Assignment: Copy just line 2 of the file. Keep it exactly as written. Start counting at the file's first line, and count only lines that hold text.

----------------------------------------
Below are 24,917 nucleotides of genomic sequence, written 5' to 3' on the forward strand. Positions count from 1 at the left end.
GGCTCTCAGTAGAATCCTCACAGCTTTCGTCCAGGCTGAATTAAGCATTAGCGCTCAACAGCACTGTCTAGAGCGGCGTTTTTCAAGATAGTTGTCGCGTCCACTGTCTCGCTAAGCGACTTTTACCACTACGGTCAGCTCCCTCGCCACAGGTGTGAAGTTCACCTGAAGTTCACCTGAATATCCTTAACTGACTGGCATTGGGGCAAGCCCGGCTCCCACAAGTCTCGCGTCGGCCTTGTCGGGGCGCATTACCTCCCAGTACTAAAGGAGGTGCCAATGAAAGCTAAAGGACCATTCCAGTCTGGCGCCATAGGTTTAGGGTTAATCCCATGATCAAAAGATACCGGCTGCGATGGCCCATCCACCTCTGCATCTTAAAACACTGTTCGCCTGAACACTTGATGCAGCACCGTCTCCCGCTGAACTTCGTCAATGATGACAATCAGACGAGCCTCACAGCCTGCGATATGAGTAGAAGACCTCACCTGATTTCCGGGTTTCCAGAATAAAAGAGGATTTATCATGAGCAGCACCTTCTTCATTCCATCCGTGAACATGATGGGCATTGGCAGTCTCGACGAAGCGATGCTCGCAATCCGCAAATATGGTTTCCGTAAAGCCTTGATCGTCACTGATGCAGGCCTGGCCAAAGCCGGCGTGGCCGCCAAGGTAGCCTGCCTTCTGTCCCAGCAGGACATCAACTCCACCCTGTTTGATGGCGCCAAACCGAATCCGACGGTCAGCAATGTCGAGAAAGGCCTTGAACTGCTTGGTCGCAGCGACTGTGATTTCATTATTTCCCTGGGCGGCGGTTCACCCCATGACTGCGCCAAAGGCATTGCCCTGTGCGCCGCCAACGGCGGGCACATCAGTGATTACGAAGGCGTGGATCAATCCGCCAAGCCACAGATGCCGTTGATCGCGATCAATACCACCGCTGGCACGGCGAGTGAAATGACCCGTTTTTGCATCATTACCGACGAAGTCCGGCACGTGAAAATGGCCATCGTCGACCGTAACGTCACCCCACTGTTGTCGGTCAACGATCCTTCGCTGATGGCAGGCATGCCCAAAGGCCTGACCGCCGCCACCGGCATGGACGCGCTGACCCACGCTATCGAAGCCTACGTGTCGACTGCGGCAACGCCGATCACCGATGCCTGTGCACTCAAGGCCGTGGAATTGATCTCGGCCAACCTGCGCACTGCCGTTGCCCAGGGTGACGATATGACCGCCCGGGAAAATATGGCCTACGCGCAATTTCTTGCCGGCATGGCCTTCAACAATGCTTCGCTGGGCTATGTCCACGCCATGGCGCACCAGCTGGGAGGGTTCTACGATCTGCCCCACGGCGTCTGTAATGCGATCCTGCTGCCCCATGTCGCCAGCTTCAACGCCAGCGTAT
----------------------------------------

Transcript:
GGCTCTCAGTAGAATCCTCACAGCTTTCGTCCAGGCTGAATTAAGCATTAGCGCTCAACAGCACTGTCTAGAGCGGCGTTTTTCAAGATAGTTGTCGCGTCCACTGTCTCGCTAAGCGACTTTTACCACTACGGTCAGCTCCCTCGCCACAGGTGTGAAGTTCACCTGAAGTTCACCTGAATATCCTTAACTGACTGGCATTGGGGCAAGCCCGGCTCCCACAAGTCTCGCGTCGGCCTTGTCGGGGCGCATTACCTCCCAGTACTAAAGGAGGTGCCAATGAAAGCTAAAGGACCATTCCAGTCTGGCGCCATAGGTTTAGGGTTAATCCCATGATCAAAAGATACCGGCTGCGATGGCCCATCCACCTCTGCATCTTAAAACACTGTTCGCCTGAACACTTGATGCAGCACCGTCTCCCGCTGAACTTCGTCAATGATGACAATCAGACGAGCCTCACAGCCTGCGATATGAGTAGAAGACCTCACCTGATTTCCGGGTTTCCAGAATAAAAGAGGATTTATCATGAGCAGCACCTTCTTCATTCCATCCGTGAACATGATGGGCATTGGCAGTCTCGACGAAGCGATGCTCGCAATCCGCAAATATGGTTTCCGTAAAGCCTTGATCGTCACTGATGCAGGCCTGGCCAAAGCCGGCGTGGCCGCCAAGGTAGCCTGCCTTCTGTCCCAGCAGGACATCAACTCCACCCTGTTTGATGGCGCCAAACCGAATCCGACGGTCAGCAATGTCGAGAAAGGCCTTGAACTGCTTGGTCGCAGCGACTGTGATTTCATTATTTCCCTGGGCGGCGGTTCACCCCATGACTGCGCCAAAGGCATTGCCCTGTGCGCCGCCAACGGCGGGCACATCAGTGATTACGAAGGCGTGGATCAATCCGCCAAGCCACAGATGCCGTTGATCGCGATCAATACCACCGCTGGCACGGCGAGTGAAATGACCCGTTTTTGCATCATTACCGACGAAGTCCGGCACGTGAAAATGGCCATCGTCGACCGTAACGTCACCCCACTGTTGTCGGTCAACGATCCTTCGCTGATGGCAGGCATGCCCAAAGGCCTGACCGCCGCCACCGGCATGGACGCGCTGACCCACGCTATCGAAGCCTACGTGTCGACTGCGGCAACGCCGATCACCGATGCCTGTGCACTCAAGGCCGTGGAATTGATCTCGGCCAACCTGCGCACTGCCGTTGCCCAGGGTGACGATATGACCGCCCGGGAAAATATGGCCTACGCGCAATTTCTTGCCGGCATGGCCTTCAACAATGCTTCGCTGGGCTATGTCCACGCCATGGCGCACCAGCTGGGAGGGTTCTACGATCTGCCCCACGGCGTCTGTAATGCGATCCTGCTGCCCCATGTCGCCAGCTTCAACGCCAGCGTAT